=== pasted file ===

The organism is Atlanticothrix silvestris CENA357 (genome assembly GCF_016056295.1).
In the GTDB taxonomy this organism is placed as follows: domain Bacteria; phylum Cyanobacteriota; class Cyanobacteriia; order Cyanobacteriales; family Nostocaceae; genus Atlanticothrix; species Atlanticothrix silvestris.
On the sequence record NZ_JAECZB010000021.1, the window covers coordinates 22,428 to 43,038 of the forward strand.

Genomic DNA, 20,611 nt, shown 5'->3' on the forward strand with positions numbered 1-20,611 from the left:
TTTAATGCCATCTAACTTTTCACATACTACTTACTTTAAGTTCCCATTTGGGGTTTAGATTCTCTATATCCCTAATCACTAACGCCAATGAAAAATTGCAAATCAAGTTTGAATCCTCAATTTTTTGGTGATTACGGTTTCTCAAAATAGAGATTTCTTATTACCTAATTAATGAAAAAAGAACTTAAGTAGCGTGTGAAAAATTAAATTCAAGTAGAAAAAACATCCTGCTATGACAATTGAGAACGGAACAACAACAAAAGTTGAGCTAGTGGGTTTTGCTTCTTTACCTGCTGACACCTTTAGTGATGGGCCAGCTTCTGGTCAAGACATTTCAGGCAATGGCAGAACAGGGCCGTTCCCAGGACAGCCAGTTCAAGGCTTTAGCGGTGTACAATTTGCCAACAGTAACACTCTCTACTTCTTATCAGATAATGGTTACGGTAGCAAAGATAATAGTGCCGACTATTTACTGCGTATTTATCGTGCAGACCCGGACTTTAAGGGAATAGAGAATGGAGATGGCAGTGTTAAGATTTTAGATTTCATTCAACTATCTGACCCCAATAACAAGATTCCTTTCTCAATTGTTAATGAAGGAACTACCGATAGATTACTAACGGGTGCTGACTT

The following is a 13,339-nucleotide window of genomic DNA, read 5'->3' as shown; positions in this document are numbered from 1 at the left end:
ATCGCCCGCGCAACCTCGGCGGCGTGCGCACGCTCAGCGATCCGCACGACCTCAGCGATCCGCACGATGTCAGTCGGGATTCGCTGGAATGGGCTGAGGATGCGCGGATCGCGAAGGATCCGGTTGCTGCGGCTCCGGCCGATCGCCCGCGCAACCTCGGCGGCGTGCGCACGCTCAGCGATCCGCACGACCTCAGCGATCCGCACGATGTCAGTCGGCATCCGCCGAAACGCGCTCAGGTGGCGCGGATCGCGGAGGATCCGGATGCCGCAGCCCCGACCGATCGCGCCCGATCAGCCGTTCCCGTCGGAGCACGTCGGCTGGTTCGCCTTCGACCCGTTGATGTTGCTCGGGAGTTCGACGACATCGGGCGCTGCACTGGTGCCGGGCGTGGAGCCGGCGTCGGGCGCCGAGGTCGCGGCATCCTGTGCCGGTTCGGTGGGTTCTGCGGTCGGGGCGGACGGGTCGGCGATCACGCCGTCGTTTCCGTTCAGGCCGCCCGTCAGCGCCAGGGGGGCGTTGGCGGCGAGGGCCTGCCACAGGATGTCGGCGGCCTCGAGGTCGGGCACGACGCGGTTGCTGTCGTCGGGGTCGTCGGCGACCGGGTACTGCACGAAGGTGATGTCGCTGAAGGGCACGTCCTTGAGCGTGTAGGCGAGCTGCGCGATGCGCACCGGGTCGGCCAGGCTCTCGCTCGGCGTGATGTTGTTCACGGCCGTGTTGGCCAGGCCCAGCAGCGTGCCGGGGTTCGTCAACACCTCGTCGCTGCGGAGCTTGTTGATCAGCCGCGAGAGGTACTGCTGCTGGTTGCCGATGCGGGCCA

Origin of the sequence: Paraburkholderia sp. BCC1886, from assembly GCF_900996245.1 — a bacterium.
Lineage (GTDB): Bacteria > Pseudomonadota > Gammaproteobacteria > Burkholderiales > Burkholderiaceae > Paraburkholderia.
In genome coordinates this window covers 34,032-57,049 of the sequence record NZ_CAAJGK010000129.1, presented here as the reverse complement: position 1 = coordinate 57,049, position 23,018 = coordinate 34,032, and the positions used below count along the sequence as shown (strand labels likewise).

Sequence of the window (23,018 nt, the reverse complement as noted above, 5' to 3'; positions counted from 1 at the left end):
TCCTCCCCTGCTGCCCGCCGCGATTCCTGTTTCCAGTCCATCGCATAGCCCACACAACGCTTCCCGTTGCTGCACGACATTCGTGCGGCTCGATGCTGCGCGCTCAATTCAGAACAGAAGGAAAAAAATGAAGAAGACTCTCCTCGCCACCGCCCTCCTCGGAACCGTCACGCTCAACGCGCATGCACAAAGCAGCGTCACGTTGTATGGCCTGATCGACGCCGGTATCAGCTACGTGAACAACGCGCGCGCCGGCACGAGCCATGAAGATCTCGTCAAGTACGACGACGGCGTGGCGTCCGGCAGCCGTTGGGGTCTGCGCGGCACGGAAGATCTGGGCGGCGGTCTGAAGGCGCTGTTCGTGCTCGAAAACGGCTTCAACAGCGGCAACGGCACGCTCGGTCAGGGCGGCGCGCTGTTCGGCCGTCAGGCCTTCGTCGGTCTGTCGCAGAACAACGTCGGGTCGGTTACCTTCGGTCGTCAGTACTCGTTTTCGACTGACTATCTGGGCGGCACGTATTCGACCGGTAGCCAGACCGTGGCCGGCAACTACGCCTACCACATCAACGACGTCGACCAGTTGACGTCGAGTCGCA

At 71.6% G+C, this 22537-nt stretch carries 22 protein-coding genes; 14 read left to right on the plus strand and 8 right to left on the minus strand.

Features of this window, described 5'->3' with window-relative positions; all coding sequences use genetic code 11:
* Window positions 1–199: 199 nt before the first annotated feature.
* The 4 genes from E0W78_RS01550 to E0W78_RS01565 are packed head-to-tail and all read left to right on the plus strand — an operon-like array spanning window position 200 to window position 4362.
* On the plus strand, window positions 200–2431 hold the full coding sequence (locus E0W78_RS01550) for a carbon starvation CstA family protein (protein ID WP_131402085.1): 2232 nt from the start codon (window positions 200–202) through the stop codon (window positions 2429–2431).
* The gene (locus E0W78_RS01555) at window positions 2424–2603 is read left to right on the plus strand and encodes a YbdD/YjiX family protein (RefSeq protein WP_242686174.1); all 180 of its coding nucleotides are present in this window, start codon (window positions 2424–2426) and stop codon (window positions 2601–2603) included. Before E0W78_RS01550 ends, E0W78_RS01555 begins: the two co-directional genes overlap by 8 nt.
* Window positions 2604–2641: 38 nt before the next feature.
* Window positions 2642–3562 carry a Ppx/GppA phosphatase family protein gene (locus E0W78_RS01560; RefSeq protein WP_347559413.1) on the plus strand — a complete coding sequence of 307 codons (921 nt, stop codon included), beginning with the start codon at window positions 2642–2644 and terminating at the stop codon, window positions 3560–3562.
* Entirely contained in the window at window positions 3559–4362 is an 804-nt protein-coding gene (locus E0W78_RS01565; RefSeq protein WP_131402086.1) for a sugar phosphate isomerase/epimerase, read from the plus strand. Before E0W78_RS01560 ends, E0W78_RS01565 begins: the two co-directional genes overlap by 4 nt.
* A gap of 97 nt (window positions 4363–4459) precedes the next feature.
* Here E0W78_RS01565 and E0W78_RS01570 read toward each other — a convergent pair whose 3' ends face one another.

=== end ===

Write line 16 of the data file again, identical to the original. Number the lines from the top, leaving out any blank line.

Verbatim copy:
* The 4 genes from E0W78_RS01550 to E0W78_RS01565 are packed head-to-tail and all read left to right on the plus strand — an operon-like array spanning window position 200 to window position 4362.